The answer from the real world is loud and clear. It is not coming from people who seek to protect vested interests. It is coming from people who have only one interest, which is to see a prosperous and thriving Britain. They say to the Chancellor of the Exchequer “If you do this, especially at the rates which you propose, you will inflict enormous damage on our country.”
In its wisdom the Committee has approved Clause 17, although I doubt whether the motives of Government supporters in voting can be described as wisdom. Most of them have taken care not to be here so as not to hear either the Opposition arguments or those of the Government. But the news that there should be a tax on transfers is not in itself objectionable. Many of us would support a sensible capital transfer tax. We say, however, that at the proposed rates it will be a very damaging instrument and, in the hands of a politically motivated, unattractive Chancellor of the Exchequer like the one we have at present, a particularly damaging instrument.
Some years ago I read an interesting article by the hon. Member for Birmingham, Ladywood (Mr. Walden) in which he used a phrase which I never [column 1618]understood until tonight. He was describing a Government composed of “knee in the groin” politicians. Until I saw the Chancellor of the Exchequer operating tonight, I had never understood the meaning of the phrase. The right hon. Gentleman has brought to life for me a most distasteful phrase in a most colourful way. Whenever I read the phrase again, I shall have no doubt about who is the quintessence of that very unattractive sounding type of politician.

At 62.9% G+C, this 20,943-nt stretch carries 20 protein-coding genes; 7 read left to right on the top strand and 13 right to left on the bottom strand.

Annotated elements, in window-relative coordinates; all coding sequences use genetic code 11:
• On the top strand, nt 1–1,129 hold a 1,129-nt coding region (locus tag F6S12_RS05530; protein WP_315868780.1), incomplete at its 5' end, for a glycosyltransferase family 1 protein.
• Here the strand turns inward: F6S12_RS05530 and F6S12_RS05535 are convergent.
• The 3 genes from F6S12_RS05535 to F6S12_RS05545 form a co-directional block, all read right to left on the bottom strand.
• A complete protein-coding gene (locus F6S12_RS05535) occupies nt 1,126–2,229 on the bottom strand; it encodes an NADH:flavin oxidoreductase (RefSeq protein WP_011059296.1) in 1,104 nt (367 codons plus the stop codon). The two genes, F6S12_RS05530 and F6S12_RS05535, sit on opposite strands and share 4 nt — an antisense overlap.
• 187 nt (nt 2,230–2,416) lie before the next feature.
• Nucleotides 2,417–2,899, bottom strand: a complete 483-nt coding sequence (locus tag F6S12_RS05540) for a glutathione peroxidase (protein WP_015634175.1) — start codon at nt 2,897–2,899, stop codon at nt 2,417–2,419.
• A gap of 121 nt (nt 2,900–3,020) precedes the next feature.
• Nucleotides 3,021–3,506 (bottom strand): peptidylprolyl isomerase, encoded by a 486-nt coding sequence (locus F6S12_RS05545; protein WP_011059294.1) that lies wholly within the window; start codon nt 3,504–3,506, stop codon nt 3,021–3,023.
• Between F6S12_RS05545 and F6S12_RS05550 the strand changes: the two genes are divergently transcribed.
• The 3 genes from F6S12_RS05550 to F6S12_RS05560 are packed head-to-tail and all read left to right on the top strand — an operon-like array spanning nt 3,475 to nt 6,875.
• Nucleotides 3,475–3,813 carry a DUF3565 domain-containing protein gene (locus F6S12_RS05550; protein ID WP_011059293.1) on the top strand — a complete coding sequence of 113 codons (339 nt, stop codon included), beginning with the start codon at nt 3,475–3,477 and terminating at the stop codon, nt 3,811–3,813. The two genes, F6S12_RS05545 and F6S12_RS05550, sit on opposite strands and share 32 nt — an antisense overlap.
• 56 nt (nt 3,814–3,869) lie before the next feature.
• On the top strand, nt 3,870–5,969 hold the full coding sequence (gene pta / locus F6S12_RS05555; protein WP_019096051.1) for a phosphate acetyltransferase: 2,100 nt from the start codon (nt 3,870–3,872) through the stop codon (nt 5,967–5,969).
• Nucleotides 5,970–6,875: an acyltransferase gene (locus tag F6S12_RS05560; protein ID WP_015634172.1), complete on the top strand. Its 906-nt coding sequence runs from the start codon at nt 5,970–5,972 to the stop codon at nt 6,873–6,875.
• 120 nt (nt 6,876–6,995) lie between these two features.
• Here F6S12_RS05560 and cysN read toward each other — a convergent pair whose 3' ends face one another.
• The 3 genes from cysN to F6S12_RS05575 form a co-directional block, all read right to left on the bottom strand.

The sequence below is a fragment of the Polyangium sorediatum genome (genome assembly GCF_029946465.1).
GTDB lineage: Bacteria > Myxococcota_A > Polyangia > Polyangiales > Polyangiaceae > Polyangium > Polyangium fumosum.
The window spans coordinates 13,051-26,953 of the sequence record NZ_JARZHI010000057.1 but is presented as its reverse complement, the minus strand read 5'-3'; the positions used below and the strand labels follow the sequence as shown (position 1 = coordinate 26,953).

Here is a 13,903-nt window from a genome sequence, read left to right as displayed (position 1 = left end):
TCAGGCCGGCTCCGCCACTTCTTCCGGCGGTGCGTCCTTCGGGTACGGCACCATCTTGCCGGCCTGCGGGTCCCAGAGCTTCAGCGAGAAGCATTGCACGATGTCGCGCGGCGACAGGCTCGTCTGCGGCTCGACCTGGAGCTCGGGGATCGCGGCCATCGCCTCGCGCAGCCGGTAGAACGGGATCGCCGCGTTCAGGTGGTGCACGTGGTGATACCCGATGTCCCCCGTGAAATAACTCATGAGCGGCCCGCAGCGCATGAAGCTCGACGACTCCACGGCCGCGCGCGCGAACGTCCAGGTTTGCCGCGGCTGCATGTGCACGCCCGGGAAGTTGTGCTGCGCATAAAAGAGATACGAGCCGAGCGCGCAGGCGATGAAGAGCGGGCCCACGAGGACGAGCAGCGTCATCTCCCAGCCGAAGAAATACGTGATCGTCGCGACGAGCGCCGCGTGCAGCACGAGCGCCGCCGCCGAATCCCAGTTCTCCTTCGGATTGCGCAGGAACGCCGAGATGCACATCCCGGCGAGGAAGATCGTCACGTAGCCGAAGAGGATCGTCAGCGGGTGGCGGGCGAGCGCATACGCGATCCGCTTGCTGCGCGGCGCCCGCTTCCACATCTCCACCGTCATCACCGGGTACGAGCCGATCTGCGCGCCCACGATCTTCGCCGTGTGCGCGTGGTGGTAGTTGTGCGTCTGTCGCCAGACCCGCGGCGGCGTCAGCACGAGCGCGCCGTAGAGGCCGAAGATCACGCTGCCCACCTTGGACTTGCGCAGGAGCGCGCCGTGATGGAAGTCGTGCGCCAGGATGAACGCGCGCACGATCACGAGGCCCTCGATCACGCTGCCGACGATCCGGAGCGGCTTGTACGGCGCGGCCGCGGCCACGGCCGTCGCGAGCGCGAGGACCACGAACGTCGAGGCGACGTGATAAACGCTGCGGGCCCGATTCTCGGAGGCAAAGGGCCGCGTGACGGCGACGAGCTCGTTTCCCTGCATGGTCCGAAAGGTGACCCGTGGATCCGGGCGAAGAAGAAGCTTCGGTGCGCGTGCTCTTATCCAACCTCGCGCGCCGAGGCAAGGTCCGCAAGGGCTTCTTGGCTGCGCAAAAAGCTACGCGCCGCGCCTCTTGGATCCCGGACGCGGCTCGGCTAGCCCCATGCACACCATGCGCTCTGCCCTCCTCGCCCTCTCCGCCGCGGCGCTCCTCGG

But the Chancellor of the Exchequer said that he wanted to “make the pip squeak” . I am surprised that my hon. Friend did not understand the meaning earlier.
I led a very sheltered life before coming to the House of Commons.
I have made my point. I believe that this tax, rid of some of the complexities and at a sensible rate—and I regard these proposed rates as nonsensical—could be a not unwelcome addition to the statute book. At the present rates it is totally unacceptable. Even if the Chief Secretary is unwilling to accept these amendments, I hope he will accept an amendment based on the principles that our amendments try to express and that he will recognise that the rates proposed by the Government are damaging.